Now, Del Real works multiple shifts, always keeping busy in one way or another, but he is still maintaining a healthy lifestyle and chasing his dreams.

“I work out six days a week. I usually spend about an hour and a half, maybe two hours, in the gym. That’s not for everybody, but that’s what makes me feel good. On my off days, I’m active. I’ll go hiking. And nutrition, nutrition is key. I count my macros, I keep track of fat, protein and carbs too. My girlfriend and I keep up the healthy meals so that we can reward ourselves with one ‘cheat meal’ on the weekend, like a good burger or something. I’m always looking forward to that burger,” Del Real laughs.

“My girlfriend and I both struggled with weight loss and together we started an athletic lifestyle brand. It’s not about looking better than the person next to you, it’s about feeling better and performing better. It’s called Ohana Athletics. I’m not Hawaiian, but ohana means family, and family is so important to me. You can live an active lifestyle and not have it take over your life. I still spend time with my family, my girlfriend, my friends, and that’s so important.” Del Real acknowledges that living a lifestyle committed to personal health has its challenges.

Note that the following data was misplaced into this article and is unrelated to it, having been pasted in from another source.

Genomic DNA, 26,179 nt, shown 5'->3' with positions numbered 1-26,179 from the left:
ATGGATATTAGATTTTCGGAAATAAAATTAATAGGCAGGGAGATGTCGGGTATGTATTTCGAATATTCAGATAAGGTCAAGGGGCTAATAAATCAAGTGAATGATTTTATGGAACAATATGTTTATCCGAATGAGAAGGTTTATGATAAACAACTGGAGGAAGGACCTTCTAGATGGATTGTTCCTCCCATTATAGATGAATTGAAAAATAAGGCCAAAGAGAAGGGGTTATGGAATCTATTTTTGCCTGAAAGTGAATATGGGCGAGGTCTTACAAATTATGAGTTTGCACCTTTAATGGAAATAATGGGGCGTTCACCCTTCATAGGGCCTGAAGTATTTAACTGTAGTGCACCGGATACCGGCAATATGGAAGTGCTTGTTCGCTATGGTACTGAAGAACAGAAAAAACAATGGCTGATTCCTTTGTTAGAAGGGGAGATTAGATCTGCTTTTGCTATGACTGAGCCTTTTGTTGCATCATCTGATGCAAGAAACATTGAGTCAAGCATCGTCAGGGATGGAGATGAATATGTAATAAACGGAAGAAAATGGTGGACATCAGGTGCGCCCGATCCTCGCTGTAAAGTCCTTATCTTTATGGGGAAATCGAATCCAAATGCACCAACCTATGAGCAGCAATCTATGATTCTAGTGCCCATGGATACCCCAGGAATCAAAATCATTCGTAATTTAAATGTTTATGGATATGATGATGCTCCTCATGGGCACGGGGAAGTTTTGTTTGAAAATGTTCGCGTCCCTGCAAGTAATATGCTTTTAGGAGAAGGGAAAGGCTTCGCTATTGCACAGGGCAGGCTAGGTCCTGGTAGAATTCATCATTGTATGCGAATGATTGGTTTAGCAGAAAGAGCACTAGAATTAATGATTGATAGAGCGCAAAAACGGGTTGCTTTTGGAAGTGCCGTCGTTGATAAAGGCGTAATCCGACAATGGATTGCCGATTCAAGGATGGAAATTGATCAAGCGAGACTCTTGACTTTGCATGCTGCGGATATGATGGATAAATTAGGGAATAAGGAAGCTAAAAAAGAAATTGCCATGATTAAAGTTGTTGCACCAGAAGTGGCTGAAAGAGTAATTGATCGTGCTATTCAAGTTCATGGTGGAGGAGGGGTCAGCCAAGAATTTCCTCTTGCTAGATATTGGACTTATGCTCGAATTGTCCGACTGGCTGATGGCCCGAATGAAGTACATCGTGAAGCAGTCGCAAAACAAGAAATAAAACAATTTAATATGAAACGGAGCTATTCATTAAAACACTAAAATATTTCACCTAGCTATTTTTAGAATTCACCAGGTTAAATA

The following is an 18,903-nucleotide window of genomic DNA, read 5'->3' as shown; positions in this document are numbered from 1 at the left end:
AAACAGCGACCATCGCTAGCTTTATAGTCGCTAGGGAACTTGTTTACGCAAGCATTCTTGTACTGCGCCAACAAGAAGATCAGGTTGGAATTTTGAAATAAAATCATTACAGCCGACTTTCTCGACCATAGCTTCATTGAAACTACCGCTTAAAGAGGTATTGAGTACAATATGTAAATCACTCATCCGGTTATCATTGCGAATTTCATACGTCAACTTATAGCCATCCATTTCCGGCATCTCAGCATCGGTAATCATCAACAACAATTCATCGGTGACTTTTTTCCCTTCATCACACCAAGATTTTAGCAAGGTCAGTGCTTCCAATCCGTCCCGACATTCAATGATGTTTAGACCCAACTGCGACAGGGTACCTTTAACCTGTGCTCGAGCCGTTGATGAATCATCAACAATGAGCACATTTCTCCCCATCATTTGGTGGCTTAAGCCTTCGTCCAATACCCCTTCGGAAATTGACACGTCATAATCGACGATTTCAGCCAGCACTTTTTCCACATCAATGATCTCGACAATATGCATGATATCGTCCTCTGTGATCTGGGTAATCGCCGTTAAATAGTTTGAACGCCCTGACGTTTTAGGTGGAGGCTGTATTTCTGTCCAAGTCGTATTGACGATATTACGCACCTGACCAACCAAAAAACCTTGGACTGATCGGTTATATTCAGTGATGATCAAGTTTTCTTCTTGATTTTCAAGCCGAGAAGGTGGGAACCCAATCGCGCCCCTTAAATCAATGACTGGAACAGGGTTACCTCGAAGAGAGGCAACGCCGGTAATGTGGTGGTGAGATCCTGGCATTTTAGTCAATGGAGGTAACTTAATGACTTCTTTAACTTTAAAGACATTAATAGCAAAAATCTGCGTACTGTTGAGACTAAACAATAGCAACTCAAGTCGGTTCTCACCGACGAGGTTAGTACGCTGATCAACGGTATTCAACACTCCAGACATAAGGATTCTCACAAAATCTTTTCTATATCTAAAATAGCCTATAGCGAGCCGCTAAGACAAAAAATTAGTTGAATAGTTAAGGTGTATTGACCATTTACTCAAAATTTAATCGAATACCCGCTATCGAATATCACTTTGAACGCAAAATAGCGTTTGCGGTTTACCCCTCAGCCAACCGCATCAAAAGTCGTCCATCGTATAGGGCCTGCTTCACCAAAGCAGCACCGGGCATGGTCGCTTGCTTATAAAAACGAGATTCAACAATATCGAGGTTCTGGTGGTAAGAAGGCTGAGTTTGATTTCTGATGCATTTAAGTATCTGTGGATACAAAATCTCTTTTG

The hardest part for him is something we can all relate to, no matter our goals.

“The hardest part is just the excuses. All the time, I think, Man, I have so much to do today or I just don’t have the time, whatever it is, that’s the hardest part, just pushing past those excuses. The best part, though? The food. That burger at the end of the week!”

For all those wanting to make a change in their lives, Del Real has a few words of wisdom. “My advice is to set small goals and achieve them. Like, your goal could be to go to the gym four days in a row. So, go out and achieve that. Also, not meeting those goals is okay. Just keep trying. Also, just living a healthier lifestyle that’s good for them and for the people they love. “You just have to think, I can do this. I know that sounds really cookie-cutter, but it’s real life,” Del Real emphasizes. “There are people out there with bigger transformations than me, and I’m sure they had a mindset like that. You just have to believe you can do it, and you can.”